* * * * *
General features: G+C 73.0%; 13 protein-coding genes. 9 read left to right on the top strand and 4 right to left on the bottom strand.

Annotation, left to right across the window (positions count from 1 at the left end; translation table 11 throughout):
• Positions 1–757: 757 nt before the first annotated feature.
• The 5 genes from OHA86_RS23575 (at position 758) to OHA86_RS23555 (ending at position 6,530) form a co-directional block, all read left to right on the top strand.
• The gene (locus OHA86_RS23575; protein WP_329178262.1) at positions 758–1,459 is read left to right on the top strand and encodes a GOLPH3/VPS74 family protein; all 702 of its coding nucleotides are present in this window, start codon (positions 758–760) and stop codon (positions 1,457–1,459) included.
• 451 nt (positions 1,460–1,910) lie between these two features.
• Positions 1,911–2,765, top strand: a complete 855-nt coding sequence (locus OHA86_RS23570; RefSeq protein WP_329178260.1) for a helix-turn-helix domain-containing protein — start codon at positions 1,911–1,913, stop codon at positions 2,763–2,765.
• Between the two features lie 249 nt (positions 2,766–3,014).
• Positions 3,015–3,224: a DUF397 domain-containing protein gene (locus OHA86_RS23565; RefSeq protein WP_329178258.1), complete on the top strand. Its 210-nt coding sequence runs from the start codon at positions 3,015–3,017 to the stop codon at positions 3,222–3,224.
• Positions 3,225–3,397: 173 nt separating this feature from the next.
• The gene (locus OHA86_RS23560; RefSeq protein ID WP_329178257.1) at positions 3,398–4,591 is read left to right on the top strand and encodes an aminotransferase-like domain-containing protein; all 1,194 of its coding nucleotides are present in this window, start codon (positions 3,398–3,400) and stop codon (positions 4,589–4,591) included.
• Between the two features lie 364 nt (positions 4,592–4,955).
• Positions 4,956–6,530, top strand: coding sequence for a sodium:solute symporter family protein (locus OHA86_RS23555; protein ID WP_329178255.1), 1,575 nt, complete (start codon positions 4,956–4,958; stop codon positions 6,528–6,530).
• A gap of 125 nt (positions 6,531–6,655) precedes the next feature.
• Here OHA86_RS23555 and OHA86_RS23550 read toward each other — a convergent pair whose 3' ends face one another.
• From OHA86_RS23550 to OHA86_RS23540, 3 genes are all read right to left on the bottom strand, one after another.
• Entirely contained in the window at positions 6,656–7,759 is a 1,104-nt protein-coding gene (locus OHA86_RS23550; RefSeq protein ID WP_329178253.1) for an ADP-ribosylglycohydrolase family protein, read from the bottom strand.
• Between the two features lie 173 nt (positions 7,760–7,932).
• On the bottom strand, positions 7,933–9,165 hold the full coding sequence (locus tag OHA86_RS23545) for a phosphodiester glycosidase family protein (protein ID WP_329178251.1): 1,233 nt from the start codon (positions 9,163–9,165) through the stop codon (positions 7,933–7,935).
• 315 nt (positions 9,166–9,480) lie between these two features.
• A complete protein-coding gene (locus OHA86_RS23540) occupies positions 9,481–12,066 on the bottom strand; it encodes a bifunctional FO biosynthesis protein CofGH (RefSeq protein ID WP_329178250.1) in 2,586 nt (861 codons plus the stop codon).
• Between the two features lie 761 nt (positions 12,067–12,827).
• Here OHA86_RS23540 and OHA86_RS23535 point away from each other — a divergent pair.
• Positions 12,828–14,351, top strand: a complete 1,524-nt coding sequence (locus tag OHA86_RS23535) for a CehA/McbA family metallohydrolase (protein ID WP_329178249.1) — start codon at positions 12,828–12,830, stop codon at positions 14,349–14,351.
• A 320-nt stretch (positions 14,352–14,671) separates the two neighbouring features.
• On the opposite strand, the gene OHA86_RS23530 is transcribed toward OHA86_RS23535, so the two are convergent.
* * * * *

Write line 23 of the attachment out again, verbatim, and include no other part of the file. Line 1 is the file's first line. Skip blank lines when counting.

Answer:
• Here OHA86_RS23540 and OHA86_RS23535 point away from each other — a divergent pair.